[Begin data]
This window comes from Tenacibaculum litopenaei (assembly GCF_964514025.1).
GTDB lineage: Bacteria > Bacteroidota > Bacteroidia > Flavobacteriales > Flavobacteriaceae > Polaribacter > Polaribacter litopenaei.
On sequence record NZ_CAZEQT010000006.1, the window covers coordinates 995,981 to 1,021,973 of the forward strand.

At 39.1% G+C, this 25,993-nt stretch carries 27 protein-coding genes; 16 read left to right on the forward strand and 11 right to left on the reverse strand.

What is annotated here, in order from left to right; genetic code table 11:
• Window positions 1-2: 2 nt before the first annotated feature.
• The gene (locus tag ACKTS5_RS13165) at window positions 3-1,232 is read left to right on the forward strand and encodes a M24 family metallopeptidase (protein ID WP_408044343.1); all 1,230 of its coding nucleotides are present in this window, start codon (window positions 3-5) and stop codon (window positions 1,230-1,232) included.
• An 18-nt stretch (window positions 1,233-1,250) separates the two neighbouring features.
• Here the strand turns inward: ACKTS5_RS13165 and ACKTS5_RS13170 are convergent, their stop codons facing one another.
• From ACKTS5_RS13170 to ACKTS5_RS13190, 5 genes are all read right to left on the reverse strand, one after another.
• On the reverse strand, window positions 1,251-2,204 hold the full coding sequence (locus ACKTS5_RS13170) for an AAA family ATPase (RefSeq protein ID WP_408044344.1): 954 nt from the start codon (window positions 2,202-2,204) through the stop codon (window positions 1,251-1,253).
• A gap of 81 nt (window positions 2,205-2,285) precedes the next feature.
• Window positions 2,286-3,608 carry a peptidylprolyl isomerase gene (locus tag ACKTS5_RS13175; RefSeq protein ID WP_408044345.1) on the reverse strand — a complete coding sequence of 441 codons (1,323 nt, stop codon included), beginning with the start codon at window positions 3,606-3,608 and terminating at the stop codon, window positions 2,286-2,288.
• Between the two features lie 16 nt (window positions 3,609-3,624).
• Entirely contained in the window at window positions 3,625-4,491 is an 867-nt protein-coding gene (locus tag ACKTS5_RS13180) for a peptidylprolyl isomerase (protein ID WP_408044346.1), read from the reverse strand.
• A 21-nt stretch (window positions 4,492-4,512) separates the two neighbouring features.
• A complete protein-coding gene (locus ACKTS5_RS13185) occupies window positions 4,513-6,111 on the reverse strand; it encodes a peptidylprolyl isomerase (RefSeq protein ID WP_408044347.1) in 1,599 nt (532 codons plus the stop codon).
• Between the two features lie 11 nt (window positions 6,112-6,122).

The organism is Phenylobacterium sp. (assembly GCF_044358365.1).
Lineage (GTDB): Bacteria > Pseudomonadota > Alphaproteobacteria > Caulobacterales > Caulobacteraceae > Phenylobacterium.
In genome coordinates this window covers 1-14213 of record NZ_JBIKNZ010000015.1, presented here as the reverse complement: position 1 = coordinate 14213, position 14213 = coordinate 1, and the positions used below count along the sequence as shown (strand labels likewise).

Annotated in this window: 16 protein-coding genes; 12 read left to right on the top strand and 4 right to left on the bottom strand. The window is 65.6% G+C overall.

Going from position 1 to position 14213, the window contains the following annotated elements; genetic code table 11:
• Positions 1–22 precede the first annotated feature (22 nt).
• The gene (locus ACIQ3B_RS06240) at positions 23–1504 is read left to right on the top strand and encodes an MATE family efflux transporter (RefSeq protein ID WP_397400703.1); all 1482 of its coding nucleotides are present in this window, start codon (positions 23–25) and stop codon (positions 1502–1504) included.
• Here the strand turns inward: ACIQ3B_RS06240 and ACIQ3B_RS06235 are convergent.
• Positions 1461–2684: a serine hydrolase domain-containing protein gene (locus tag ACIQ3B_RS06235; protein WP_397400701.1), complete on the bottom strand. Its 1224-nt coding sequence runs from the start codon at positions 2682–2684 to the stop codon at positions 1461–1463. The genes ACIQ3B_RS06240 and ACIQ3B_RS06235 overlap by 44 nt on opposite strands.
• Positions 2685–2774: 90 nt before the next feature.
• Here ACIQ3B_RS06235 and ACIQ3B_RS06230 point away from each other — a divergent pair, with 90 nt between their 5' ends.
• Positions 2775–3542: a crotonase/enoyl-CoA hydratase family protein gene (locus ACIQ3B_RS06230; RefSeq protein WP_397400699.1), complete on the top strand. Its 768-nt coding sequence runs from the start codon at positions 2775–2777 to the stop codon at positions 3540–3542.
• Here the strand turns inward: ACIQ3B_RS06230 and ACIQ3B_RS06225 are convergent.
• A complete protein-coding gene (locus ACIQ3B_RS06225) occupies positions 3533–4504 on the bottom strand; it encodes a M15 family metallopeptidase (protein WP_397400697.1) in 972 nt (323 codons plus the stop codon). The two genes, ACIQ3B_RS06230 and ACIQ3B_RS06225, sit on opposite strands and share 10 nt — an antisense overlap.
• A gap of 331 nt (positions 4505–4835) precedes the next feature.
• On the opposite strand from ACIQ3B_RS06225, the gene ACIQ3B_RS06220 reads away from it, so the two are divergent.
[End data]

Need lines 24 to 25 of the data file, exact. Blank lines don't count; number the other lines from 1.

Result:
• Positions 1–22 precede the first annotated feature (22 nt).
• The gene (locus ACIQ3B_RS06240) at positions 23–1504 is read left to right on the top strand and encodes an MATE family efflux transporter (RefSeq protein ID WP_397400703.1); all 1482 of its coding nucleotides are present in this window, start codon (positions 23–25) and stop codon (positions 1502–1504) included.